Yes, Colorado is a no-fault divorce state. This means that you are not required to prove your spouse is at fault or guilty of bad behavior to get a divorce in Colorado. While in the past a person had to show that his or her spouse cheated or was otherwise to blame for the breakdown of the marriage, today the petitioner only needs to cite that the marriage is “irretrievably broken” to get a divorce under Colorado’s no-fault law. Here’s what this could mean for your divorce case.
What Does “Irretrievably Broken” Mean?
Today, all 50 states permit no-fault divorce. There was a time not long ago, however, when fault had to be proven for the courts in most states to dissolve a marriage. In the past, the petitioning party had to prove that his or her spouse committed some type of wrongdoing that gave the petitioner grounds to file for divorce, such as:
Abandoned the family
Engaged in domestic violence or abuse
Committed a serious crime
Lied about his or her identity
Proving fault is no longer a requirement in Colorado or in any state. Instead, the grounds used for getting divorced in Colorado is that the marriage is “irretrievably broken.” According to Colorado Revised Statute 14-10-106(1)(a)(II), the courts will grant a dissolution of marriage or legal separation when at least one of the parties has resided in the state for 91 days prior to filing and the courts find that the marriage is irretrievably broken.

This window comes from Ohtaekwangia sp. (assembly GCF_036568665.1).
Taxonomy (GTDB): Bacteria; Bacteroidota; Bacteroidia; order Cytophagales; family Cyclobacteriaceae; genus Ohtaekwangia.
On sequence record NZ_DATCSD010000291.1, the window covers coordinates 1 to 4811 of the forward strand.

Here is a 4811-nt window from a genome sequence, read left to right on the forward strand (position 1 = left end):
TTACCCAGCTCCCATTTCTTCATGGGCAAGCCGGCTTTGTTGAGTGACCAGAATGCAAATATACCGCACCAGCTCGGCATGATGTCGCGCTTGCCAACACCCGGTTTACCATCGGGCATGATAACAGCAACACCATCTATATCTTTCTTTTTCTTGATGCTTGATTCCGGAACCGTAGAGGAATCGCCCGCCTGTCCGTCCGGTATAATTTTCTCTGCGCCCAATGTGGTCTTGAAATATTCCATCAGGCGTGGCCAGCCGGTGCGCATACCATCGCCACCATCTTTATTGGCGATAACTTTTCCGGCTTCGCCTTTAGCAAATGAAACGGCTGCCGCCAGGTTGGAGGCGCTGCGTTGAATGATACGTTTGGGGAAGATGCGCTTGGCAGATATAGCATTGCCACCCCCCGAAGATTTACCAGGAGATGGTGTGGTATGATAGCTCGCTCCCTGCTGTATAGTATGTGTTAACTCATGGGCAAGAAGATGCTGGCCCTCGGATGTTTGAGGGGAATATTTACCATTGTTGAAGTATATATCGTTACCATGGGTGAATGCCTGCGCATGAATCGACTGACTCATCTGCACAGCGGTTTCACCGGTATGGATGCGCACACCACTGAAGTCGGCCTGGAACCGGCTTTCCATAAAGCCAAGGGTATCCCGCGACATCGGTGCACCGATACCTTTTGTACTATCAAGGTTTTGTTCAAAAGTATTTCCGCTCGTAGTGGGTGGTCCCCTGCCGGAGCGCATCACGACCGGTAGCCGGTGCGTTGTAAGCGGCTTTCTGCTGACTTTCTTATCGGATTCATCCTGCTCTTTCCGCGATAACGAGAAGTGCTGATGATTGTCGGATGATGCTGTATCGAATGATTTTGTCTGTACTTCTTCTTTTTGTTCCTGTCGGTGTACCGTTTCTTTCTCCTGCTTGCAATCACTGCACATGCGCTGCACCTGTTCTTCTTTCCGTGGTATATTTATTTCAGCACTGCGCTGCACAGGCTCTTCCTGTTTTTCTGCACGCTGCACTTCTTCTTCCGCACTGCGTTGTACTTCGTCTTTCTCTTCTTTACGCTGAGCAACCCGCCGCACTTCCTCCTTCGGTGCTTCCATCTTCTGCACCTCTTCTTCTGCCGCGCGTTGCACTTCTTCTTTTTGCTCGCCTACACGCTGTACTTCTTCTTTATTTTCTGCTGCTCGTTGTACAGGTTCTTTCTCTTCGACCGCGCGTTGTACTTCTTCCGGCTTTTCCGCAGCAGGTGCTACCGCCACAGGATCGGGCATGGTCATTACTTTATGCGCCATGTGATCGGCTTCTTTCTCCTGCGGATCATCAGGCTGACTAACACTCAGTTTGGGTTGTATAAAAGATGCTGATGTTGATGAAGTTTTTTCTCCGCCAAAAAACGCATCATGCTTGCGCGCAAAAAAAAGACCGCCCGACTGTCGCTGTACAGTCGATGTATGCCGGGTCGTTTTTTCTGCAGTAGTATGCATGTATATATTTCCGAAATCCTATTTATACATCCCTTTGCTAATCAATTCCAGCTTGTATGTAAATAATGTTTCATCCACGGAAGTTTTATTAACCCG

Irretrievably broken means that a marriage has come to an end and that nothing can be done to repair the relationship, including counseling. Other states refer to this as having “irreconcilable differences.” Unlike fault-based grounds for divorce, the filing party does not have to prove that the relationship is irretrievably broken. It is enough to simply state this as grounds for requesting a divorce on the petition in Colorado.
Fault Will Not Affect Financial Decisions Made by the Courts
Colorado’s no-fault law means that the courts will not use the bad behavior of one spouse against him or her to make financial decisions during a divorce. A judge will not give one spouse a larger share of marital property to punish the other for adultery, for example.
Instead, Colorado’s equitable distribution law looks at factors such as the incomes of both parties and which parent has primary custody to determine property division. Other financial decisions made by a judge in a divorce case (e.g., spousal maintenance and child support) will also be based on relevant facts and numbers, not fault for the divorce.
Fault May Affect Parental Rights, Depending on the Case
While the Colorado courts will not use one parent’s fault to determine child custody in the sense of punishing that party, it may take a parent’s wrongful acts into account in terms of child safety. If allegations have been made during your divorce case of domestic violence, child abuse, child neglect, family abandonment, substance abuse or any other activities that could risk a child’s health and safety, the courts will consider this when determining child custody and visitation.
Can You File a Fault-Based Divorce if You Want to in Colorado?
No. Colorado is one of 19 “true” no-fault states, where the only available option is a no-fault divorce, even if you have proof that your spouse caused your marriage to end. You can, however, submit evidence regarding fault for the divorce if it is relevant to other aspects of your case, such as child custody. An experienced divorce lawyer in Fort Collins can help you build a strong divorce case based on all of the relevant facts to pursue the results that you want.